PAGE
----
Edema is swelling caused by excess fluid trapped in your body's tissues. Although edema can affect any part of your body, you may notice it more in your hands, arms, feet, ankles and legs.
Edema can be the result of medication, pregnancy or an underlying disease ? often congestive heart failure, kidney disease or cirrhosis of the liver.
Taking medication to remove excess fluid and reducing the amount of salt in your food often relieves edema. When edema is a sign of an underlying disease, the disease itself requires separate treatment. "Edema"is the medical term for swelling. Body parts swell from injury or inflammation. It can affect a small area or the entire body. Medications, pregnancy, infections, and many other medical problems can cause edema.
Edema happens when your small blood vessels leak fluid into nearby tissues. That extra fluid builds up, which makes the tissue swell. It can happen almost anywhere in the body. Edema is swelling that occurs when too much fluid becomes trapped in the tissues of the body, particularly the skin.
Pedal edema. This happens when fluid gathers in your feet and lower legs. It?s more common if you?re older or pregnant. It can make it harder to move around in part because you may not have as much feeling in your feet.
Lymphedema. This swelling in the arms and legs is most often caused by damage to your lymph nodes, tissues that help filter germs and waste from your body. The damage may be the result of cancer treatments like surgery and radiation. The cancer itself can also block lymph nodes and lead to fluid buildup.
Pulmonary edema. When fluid collects in the air sacs in your lungs, you have pulmonary edema. That makes it hard for you to breathe, and it?s worse when you lie down. You may have a fast heartbeat, feel suffocated, and cough up a foamy spittle, sometimes with blood. If it happens suddenly, call 911.
Cerebral edema. This is a very serious condition in which fluid builds up in the brain. It can happen if you hit your head hard, if a blood vessel gets blocked or bursts, or you have a tumor or allergic reaction.
Macular edema. This happens when fluid builds up in a part of your eye called the macula, which is in the center of the retina, the light-sensitive tissue at the back of the eye. It happens when damaged blood vessels in the retina leak fluid into the area.
The hypothalamus is a small but important area in the center of the brain. It plays an important role in hormone production and helps to stimulate many important processes in the body and is located in the brain, between the pituitary gland and thalamus.
When the hypothalamus is not working properly, it can cause problems in the body that lead to a wide range of rare disorders. Maintaining hypothalamic health is vital because of this.
Hypothalamic dysfunction is a problem with part of the brain called the hypothalamus. The hypothalamus helps control the pituitary gland and regulates many body functions.
The thyroid gland produces two related hormones, thyroxine (T4) and triiodothyronine (T3), which play a critical role in thermogenic and metabolic homeostasis. T4 and T3 are normally synthesized and released in response to a combined hypothalamic pituitary signal mediated by thyroid stimulating hormone (TSH) from the anterior pituitary and thyrotropin releasing hormone (TRH) from the hypothalamus. There is a negative feedback from thyroid hormone concentration, primarily T3, to TSH production, causing total T4, total T3, free T4, and free T3 concentrations to move in opposition to TSH concentration.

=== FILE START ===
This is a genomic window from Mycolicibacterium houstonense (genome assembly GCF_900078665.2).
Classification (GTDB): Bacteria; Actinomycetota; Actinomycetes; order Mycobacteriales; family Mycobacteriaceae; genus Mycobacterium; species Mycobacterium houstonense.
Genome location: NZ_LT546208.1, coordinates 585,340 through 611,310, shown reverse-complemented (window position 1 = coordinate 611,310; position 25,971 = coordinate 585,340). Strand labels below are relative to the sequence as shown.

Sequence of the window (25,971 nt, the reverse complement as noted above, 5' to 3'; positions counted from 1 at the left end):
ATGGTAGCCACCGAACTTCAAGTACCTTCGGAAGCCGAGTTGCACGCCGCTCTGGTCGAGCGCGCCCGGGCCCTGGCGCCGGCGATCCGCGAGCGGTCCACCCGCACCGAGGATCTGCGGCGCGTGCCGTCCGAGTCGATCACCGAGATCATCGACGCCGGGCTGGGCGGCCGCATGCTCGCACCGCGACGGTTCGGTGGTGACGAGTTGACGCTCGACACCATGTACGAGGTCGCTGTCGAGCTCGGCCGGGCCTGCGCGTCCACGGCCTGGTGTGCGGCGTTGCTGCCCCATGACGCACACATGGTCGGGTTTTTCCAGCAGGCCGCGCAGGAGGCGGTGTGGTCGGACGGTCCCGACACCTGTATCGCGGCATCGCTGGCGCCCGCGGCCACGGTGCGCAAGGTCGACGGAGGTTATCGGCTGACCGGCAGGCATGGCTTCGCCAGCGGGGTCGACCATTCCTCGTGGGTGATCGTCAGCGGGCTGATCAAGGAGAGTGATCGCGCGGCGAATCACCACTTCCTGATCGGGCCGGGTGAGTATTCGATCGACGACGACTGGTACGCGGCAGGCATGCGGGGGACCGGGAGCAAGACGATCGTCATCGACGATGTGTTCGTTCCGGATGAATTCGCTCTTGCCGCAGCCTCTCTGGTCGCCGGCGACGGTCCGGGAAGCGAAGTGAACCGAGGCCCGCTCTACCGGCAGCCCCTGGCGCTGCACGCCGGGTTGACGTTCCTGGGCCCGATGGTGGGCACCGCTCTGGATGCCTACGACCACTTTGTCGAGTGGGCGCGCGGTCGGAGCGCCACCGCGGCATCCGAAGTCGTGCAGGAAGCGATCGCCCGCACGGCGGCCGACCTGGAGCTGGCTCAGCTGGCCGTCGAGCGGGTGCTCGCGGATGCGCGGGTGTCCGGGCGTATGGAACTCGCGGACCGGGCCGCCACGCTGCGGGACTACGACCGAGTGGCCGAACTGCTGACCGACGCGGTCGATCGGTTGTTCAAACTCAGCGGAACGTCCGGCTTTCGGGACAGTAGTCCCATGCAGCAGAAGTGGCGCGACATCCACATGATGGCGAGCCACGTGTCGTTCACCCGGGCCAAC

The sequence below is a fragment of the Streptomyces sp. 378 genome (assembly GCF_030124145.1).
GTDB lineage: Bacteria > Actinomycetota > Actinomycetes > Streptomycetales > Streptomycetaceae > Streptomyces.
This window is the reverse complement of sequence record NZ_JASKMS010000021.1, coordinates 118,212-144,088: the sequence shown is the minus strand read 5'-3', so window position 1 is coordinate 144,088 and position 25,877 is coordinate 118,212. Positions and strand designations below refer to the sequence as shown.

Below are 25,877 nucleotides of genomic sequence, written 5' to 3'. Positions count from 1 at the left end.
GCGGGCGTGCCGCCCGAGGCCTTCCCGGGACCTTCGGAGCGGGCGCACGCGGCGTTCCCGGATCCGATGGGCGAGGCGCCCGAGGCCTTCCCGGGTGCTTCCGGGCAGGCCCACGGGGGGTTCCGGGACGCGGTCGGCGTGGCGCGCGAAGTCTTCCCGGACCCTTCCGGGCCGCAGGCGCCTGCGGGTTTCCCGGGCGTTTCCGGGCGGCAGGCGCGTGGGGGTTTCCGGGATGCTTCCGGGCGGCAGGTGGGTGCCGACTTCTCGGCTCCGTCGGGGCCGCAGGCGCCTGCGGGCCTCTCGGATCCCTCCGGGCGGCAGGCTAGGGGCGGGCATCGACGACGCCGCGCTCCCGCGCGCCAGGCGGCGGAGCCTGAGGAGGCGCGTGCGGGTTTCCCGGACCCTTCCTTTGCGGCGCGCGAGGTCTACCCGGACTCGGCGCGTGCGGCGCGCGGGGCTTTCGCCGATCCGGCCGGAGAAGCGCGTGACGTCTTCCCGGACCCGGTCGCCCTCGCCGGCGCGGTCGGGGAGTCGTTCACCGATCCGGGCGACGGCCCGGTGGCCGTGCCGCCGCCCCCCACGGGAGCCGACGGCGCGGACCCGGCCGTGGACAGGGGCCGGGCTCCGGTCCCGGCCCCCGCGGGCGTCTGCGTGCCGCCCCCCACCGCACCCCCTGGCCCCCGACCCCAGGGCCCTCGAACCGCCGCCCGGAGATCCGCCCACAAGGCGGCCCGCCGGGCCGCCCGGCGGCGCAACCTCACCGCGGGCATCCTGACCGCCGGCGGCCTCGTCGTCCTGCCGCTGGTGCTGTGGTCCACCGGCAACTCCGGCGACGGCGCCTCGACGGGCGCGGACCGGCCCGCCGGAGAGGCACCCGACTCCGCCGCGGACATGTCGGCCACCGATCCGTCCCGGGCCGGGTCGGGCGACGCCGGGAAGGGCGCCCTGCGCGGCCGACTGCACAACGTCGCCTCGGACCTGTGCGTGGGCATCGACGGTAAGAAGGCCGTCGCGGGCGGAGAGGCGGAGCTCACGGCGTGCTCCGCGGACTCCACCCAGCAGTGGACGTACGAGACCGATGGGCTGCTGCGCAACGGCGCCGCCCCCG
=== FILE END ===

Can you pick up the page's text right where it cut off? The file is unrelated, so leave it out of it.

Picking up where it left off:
Hypothyroidism is a condition in which the thyroid gland is functionally inadequate. Causes of hypothyroidism include autoimmune disorders, such as Hashimoto?s thyroiditis, atrophic thyroiditis, and postpartum thyroiditis; iodine deficiency, the most common cause of hypothyroidism in underdeveloped areas; congenital defects; medications or treatments that can result in hypothyroidism; central hypothyroidism in which the thyroid is not stimulated by the pituitary or hypothalamus; and infiltrative processes that may damage thyroid, pituitary, or hypothalamus. These different causes of hypothyroidism are often interrelated. Usually, the exact cause of the hypothyroidism cannot be definitively differentiated.
Blood sugar control is at the center of any diabetes treatment plan. High blood sugar, or hyperglycemia, is a major concern, and can affect people with both type 1 and type 2 diabetes . There are two main kinds:
Frequent or ongoing high blood sugar can cause damage to your nerves, blood vessels, and organs. It can also lead to other serious conditions. People with type 1 diabetes are prone to a build-up of acids in the blood called ketoacidosis.
If you have type 2 diabetes or if you?re at risk for it, extremely high blood sugar can lead to a potentially deadly condition in which your body can?t process sugar. It's called hyperglycemic hyperosmolar nonketotic syndrome (HHNS). You?ll pee more often at first, and then less often later on, but your urine may become dark and you could get severely dehydrated.
High blood sugar (hyperglycemia) affects people who have diabetes. Several factors can contribute to hyperglycemia in people with diabetes, including food and physical activity choices, illness, nondiabetes medications, or skipping or not taking enough glucose-lowering medication.
It's important to treat hyperglycemia, because if left untreated, hyperglycemia can become severe and lead to serious complications requiring emergency care, such as a diabetic coma. In the long term, persistent hyperglycemia, even if not severe, can lead to complications affecting your eyes, kidneys, nerves and heart.
As its name suggests, this type of cancer affects the production and function of your blood cells. This type of cancer starts in bone marrow which is the integral source of blood production. Stem cells in your bone marrow mature and develop into three types of blood cells: red blood cells, white blood cells, or platelets. In case of cancer, the blood production process is interrupted due to the growth of an abnormal type of blood cell. The various types include Leukemia, Lymphoma and Myeloma.